And some people will have looked at all of the options above and decided, at last, to touch grass.

Many controversies in the early era of social media grew out of the assumption that users had a singular, coherent identity across platforms. The researchers danah boyd and Alice Marwick described the resulting discord as “context collapse”: Users invited criticism by speaking offhandedly, as if in a private room, before potentially limitless audiences on Twitter or Facebook. Too often, a joke that would have slayed between two close friends was held up for wider disapproval in a BuzzFeed listicle or a TV-news chyron. Now we have become better at sorting ourselves into different modes in different spaces, to the extent that I have seen people lament that they know who they are on Instagram and they know who they are on Twitter, but I don’t know who I am on Threads.

Given this trend, the surprise isn’t that Twitter has now splintered, but that it lasted so long. For many years, it was a coliseum where both the gladiators and the lions had volunteered to be. Twitter allowed the right to troll the libs, and the libs to mount cancellation campaigns against the slightly less lib.

Was that healthy? For a long time, I worried about the proliferation of what the Upworthy co-founder Eli Pariser called “filter bubbles,” which he defined as “your own personal, unique universe of information that you live in online.” Perhaps polarization was driven by our imprisonment in echo chambers, I thought, and we were succumbing to pluralistic ignorance–a lack of awareness of the majority view. Now I wonder if the past decade of social media drove us all too far in the other direction, toward spending too much time with people unlike ourselves, herded together in ways that exaggerated our differences.

In 2018, the rationalist blogger who goes by Scott Alexander published a short story called “Sort by Controversial.” In it, a tech-start-up employee invents a program that can spit out “scissor statements”–assertions that instantly divide groups down the middle. The world avoids falling into perpetual low-grade warfare only because she accidentally creates a scissor statement that tears apart the company before its work is finished. The story captured the sense of social media as a rolling referendum on every subject under the sun. Were you a plane-seat recliner? Must you feed a visiting child dinner if they stayed late at your house? Was the dress blue or white? In political debates, that meant being force-fed the most head-banging obsessions of your political opponents. Take the Twitter account Libs of TikTok, which exists purely to harvest ultraprogressive views from one social network and serve them up to another social network as rage bait. Its popularity makes me think that filter bubbles, at least in a mild form, might not be such a bad idea.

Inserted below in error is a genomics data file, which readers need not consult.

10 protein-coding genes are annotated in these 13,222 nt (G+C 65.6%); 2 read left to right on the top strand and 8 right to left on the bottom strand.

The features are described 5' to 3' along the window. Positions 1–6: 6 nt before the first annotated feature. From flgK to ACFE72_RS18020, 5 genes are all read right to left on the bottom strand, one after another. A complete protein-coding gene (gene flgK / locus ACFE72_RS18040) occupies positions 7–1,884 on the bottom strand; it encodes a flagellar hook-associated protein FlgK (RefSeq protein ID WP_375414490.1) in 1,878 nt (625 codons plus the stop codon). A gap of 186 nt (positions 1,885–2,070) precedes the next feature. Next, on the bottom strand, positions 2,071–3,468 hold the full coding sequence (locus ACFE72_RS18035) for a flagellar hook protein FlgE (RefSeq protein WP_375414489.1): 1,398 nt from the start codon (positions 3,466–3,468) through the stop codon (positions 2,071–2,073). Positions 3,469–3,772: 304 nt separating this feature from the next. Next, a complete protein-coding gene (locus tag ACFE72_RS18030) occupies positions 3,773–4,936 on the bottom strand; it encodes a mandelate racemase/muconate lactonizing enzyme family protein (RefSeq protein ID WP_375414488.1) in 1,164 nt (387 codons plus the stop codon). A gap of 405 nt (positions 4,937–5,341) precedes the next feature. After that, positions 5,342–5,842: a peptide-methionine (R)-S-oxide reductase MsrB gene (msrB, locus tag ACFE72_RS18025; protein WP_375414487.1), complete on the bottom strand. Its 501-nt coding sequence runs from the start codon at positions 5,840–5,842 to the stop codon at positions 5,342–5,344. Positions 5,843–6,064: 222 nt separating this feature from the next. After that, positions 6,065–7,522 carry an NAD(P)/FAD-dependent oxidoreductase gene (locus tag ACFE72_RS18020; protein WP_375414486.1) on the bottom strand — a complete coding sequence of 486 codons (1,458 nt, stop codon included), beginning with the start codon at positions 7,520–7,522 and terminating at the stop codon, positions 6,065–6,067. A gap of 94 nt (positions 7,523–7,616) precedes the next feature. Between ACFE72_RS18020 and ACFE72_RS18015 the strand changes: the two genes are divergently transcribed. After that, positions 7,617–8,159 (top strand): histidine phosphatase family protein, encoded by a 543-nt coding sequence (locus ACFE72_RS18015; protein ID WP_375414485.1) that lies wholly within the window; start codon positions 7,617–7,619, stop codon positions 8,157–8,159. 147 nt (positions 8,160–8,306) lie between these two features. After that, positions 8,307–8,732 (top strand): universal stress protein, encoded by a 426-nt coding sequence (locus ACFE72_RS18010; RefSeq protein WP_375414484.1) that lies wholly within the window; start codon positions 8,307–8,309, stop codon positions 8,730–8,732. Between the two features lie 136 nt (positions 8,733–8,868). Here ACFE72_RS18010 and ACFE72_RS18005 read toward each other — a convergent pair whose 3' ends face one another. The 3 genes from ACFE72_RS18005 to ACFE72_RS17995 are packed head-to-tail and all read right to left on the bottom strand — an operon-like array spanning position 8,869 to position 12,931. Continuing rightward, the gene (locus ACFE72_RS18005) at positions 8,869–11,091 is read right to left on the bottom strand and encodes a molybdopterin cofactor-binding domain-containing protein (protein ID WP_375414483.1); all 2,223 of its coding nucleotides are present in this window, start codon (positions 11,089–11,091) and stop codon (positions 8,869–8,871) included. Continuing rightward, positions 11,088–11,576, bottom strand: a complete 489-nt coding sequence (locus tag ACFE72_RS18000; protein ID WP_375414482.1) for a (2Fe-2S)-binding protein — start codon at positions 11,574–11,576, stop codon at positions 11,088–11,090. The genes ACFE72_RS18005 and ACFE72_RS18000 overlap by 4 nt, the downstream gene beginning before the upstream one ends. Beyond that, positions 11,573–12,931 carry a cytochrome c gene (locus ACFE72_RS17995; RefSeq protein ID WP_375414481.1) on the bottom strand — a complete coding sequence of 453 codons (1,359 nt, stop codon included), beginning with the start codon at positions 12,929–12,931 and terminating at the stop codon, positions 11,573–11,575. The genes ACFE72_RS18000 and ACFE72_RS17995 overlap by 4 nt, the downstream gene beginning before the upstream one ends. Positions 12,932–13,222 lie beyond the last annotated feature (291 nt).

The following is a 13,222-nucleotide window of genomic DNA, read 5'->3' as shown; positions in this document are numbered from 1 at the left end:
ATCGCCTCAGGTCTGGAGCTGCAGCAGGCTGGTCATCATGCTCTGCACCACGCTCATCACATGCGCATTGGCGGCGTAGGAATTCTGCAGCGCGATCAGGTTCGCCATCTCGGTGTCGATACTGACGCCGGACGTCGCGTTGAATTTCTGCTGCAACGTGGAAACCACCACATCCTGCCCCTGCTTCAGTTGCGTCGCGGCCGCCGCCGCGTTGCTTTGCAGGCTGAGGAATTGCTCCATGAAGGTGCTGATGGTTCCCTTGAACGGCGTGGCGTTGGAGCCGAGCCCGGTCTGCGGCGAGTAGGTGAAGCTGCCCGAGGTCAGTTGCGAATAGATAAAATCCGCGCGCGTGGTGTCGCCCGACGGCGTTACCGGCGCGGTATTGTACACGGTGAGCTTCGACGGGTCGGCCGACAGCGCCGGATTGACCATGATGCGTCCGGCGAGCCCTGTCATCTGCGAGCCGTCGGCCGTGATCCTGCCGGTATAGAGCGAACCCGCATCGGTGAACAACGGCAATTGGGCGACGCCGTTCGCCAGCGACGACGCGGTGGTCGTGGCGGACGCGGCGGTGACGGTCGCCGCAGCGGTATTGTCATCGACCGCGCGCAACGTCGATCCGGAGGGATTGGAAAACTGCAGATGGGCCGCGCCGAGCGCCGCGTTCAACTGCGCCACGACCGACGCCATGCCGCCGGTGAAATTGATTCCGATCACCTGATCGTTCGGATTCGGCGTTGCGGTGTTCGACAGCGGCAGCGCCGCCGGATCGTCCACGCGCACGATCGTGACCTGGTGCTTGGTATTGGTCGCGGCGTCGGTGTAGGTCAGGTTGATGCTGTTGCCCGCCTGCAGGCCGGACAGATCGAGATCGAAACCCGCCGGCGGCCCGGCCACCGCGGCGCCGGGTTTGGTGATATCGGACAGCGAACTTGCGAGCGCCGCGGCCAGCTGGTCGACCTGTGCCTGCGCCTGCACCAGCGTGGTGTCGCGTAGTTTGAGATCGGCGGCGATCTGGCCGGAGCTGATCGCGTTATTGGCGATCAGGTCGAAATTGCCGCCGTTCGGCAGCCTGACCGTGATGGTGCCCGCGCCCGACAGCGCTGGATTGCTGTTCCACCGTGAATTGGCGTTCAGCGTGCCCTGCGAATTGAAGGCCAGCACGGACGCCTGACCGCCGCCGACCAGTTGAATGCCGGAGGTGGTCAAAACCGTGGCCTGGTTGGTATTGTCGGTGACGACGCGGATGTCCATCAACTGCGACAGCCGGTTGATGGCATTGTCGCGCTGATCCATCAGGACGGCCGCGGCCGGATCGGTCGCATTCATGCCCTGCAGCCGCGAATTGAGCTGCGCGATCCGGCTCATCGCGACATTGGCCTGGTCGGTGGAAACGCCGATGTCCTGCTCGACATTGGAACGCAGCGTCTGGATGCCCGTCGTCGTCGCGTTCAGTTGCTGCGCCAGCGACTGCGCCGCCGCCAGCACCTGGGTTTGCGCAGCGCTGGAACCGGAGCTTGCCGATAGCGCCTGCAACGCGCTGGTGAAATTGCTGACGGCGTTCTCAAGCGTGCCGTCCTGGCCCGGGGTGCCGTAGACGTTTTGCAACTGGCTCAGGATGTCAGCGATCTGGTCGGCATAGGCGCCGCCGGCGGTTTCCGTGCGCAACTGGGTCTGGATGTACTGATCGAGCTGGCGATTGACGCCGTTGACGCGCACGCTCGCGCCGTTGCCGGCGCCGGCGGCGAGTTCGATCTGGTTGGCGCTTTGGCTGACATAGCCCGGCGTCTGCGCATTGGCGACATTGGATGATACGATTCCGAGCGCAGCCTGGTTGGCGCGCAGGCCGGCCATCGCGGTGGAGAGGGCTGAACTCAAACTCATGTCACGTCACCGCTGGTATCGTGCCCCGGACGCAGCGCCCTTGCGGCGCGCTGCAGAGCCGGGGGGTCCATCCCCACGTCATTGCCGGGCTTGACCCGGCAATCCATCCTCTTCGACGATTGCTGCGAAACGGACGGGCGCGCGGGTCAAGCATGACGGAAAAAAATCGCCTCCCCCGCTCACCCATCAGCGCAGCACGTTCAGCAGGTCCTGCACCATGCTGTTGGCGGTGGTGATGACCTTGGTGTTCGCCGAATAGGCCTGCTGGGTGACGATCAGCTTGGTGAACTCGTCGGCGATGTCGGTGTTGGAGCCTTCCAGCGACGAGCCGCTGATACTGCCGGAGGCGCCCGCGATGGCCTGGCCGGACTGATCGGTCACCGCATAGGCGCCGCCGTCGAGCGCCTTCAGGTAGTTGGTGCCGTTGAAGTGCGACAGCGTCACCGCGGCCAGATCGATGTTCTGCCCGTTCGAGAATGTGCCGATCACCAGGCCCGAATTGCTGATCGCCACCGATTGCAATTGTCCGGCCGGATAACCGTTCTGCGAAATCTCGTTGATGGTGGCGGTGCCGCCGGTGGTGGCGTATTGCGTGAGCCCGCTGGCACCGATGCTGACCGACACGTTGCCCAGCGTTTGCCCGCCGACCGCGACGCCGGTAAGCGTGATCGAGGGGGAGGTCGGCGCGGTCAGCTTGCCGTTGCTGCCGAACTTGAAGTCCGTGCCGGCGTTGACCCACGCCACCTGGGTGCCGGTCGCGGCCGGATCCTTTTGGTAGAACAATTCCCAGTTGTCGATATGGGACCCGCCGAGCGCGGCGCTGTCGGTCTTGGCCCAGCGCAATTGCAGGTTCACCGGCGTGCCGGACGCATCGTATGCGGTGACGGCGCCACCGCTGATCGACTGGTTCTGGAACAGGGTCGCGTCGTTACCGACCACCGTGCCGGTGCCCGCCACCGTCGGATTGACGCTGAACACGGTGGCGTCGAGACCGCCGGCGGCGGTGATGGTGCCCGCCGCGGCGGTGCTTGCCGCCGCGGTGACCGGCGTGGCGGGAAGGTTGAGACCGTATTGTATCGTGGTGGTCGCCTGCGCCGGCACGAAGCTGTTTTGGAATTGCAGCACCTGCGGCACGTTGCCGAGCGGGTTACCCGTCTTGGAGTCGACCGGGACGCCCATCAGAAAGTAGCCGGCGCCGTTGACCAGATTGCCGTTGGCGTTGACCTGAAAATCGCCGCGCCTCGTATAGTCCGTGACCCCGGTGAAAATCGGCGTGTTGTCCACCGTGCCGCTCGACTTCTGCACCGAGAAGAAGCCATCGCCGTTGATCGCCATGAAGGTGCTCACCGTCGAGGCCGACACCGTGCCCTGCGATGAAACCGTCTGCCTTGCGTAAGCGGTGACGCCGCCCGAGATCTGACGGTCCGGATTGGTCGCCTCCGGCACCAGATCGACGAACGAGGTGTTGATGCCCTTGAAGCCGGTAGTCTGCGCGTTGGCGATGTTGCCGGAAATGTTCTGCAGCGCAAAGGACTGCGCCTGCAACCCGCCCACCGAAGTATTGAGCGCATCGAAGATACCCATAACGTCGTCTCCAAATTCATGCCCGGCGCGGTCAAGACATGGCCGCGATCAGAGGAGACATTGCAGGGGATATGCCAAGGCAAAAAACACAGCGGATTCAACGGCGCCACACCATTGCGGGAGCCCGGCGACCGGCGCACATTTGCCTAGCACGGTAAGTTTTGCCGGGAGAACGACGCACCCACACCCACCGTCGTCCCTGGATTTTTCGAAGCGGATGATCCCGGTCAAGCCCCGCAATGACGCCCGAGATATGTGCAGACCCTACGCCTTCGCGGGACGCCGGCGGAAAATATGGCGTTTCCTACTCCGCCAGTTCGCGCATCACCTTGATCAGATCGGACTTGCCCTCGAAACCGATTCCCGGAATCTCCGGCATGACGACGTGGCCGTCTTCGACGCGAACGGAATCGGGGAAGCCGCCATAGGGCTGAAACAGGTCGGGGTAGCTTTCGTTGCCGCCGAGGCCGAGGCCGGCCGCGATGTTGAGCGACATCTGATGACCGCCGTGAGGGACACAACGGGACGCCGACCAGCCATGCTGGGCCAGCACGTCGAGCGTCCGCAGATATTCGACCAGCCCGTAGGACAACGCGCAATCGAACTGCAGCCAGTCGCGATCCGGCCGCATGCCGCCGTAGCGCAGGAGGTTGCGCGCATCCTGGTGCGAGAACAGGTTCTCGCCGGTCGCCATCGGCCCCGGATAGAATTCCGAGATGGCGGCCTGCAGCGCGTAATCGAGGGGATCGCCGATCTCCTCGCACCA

In order to thrive, communities need boundaries and norms–and even, God help us, elders. That’s why I enjoy sticking my nose into Bluesky and taking a deep huff every so often. It’s a walled garden for people with a mutual interest in anime genitalia and cruel jokes about Mitch McConnell. They’re happy there. You probably wouldn’t be. And that’s okay.

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This article was originally published on The Atlantic. double-think is a platform committed to broadening access to high-quality journalism, and we encourage you to engage with the original piece on the The Atlantic website. Our goal is to spotlight top-tier news and features from global leaders in reporting. We do not claim any ownership or authorship of the original work. If you enjoyed this piece, please consider supporting The Atlantic directly by subscribing or visiting their website. Thank you for reading!